Stamp for Independence: A brief philatelic tour of the Declaration of Independence
With the 4 July holiday fast approaching, it is timely to review some of the British Library’s Philatelic Collections relating to the Declaration of Independence and its commemoration.
Revenue stamps played a fundamental role in the conditions enabling such an extraordinary historical document to be created and signed. Defending the American Colonies during the Seven Years War (1757-1760) as well as the costs incurred by maintaining a subsequent military presence throughout the region was an expensive undertaking for Britain. Consequently Parliament felt the colonies should contribute towards the cost. In 1765 the Grenville Ministry passed a Stamp Act taxing a wide range of legal documents, playing cards, newspapers and other printed material. Proof of payment of these taxes was demonstrated by the presence of an embossed stamp applied upon the paper prior to use. Opponents to the tax in both Britain and the American Colonies argued that it violated the colonist’s rights as Englishmen to be taxed without their consent. Using the slogan “No taxation without representation” significant political pressure was placed upon Parliament, resulting in the Act being repealed on 18 March 1766. Despite this U-turn in government policy, the relationship between Britain and her American Colonies was permanently damaged and the episode was one of the major grievances outlined in the Indictment of George III within the Declaration of Independence.
All of the embossed revenue stamp dies for the 1765 Stamp Act can be found within the Board of Inland Revenue Stamping Department Archives of the British Library’s Philatelic Collections. They were all engraved in the summer of that year by Thomas Major (1720-1799) employed at the Stamp Office between 1757 and 1799. The IIII PENCE stamp, die letter A (Image 1) attempted to raise revenue from colonial trade by being applied to bills of lading for any goods for exportation, or any cockett or clearance granted within the Colonies and Plantations of America.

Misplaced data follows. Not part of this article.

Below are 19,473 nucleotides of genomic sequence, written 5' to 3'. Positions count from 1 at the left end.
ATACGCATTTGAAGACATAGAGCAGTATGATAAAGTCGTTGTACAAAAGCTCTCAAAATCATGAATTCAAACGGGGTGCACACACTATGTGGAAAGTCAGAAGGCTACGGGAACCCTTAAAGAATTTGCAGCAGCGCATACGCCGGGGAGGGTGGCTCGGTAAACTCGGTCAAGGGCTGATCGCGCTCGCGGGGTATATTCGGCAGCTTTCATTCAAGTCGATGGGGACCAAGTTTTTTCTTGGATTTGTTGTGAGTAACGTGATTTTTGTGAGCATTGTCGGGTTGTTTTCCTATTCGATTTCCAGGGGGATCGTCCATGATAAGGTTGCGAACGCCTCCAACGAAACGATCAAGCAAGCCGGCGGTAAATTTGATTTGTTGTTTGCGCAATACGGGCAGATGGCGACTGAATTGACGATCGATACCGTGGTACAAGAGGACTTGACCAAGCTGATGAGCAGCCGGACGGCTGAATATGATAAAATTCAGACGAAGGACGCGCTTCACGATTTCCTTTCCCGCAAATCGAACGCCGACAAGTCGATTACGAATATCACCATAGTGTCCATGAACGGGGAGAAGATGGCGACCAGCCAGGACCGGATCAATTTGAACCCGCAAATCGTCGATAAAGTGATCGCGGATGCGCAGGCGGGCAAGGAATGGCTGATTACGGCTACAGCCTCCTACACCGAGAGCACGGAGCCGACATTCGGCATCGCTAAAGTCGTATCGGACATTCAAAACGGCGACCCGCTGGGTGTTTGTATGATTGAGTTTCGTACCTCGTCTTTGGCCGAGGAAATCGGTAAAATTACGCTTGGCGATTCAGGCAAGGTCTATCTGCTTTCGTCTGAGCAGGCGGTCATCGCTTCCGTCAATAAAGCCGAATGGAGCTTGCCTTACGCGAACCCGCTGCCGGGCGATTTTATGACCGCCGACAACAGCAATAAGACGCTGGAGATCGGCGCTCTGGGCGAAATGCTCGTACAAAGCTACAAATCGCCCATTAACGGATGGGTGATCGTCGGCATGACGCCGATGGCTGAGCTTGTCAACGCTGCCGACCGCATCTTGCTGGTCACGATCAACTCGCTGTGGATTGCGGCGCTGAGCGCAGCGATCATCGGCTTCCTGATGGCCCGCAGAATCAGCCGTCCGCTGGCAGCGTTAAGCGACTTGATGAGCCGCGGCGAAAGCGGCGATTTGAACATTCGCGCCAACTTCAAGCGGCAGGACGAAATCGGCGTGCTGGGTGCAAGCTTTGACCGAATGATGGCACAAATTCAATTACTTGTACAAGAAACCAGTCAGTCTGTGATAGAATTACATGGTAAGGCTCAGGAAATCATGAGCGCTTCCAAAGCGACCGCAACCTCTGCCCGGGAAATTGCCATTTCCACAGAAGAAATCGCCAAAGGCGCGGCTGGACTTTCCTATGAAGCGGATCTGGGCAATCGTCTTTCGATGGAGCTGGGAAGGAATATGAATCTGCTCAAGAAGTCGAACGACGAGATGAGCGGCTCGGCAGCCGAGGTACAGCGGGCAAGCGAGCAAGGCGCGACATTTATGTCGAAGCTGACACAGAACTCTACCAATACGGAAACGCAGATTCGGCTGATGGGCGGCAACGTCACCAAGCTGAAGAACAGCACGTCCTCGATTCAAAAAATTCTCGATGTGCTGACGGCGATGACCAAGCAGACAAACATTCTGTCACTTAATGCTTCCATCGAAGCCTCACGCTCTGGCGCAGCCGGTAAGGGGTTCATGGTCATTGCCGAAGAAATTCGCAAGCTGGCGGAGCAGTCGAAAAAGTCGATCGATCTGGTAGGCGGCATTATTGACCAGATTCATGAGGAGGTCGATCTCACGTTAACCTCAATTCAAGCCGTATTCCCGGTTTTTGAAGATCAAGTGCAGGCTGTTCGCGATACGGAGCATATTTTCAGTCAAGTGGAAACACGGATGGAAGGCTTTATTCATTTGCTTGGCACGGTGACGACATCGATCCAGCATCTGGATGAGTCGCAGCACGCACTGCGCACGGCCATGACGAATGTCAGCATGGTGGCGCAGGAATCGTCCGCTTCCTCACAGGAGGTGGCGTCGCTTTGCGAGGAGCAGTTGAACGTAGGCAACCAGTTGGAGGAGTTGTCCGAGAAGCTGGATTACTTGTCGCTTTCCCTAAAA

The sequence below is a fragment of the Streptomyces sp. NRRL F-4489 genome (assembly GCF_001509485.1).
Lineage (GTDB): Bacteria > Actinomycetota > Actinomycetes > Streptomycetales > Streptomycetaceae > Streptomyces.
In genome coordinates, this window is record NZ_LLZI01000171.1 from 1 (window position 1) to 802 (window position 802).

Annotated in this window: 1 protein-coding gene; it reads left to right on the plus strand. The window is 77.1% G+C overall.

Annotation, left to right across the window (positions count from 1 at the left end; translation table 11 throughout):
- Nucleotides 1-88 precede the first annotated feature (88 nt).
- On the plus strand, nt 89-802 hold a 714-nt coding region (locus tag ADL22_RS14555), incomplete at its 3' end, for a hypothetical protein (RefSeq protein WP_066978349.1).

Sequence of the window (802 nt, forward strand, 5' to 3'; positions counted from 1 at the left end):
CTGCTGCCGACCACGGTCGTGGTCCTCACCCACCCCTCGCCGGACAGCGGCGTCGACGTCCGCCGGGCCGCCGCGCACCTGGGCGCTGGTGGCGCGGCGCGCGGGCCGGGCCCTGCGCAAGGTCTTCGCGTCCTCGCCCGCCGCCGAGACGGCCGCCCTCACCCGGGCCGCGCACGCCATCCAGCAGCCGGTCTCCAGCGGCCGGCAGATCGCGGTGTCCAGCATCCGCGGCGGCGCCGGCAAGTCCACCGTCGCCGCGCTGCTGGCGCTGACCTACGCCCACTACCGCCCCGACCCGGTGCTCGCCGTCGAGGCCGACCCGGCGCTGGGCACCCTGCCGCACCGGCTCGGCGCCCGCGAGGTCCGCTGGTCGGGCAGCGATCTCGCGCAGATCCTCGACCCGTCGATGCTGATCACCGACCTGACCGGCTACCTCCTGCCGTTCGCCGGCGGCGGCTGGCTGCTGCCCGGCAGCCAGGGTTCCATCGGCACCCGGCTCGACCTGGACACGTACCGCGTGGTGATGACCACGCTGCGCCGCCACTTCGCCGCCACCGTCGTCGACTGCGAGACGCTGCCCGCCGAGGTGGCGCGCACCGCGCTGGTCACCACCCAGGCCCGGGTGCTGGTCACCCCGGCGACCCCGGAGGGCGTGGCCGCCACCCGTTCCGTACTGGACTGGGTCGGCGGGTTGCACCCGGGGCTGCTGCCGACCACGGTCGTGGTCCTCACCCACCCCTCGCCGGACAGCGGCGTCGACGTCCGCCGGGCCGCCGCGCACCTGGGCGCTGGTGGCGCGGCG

The III PENCE stamp, die letter C (Image 2) aimed to raise revenues from a wide range of legal transactions within the Colonies by being applied to legal documents including declarations, pleas, petitions, bills, claims, grants and deeds.
Finally the TEN POUNDS stamp (Image 3) was to be embossed upon licenses, appointments or admissions of counsellors, solicitors or attorneys.
While postage stamps were not invented for another sixty four years, the Declaration of Independence has been widely commemorated upon postage stamps world-wide. The Tapling Collection within the British Library’s Philatelic Collections possesses the world’s first stamp commemorating the Declaration of Independence. The vignette engraved by James Smillie (1807-1843) on the United States of America 1869 Issue, 24 cent stamp is based upon the famous painting by John Trumball (1756-1843). The painting depicts the signing of the declaration of independence and is displayed within the Senate’s Rotunda in Washington DC.
The Crown Agent’s Philatelic and Security Printing Archive housed within the British Library’s Philatelic Collections also contain a range of material commemorating the Declaration of Independence. The original artwork for the St Kitts-Nevis 26 July 1976 Issue designed by John Waddington Security Printers, yet printed by Questa Colour Security Printers, commemorates the bicentenary of the American Revolution. The design for what became the 20 cent stamp (Image 5) displays a portrait of the African American Crispus Attucks (c. 1723-1770) next to a detail depicting the Boston Massacre.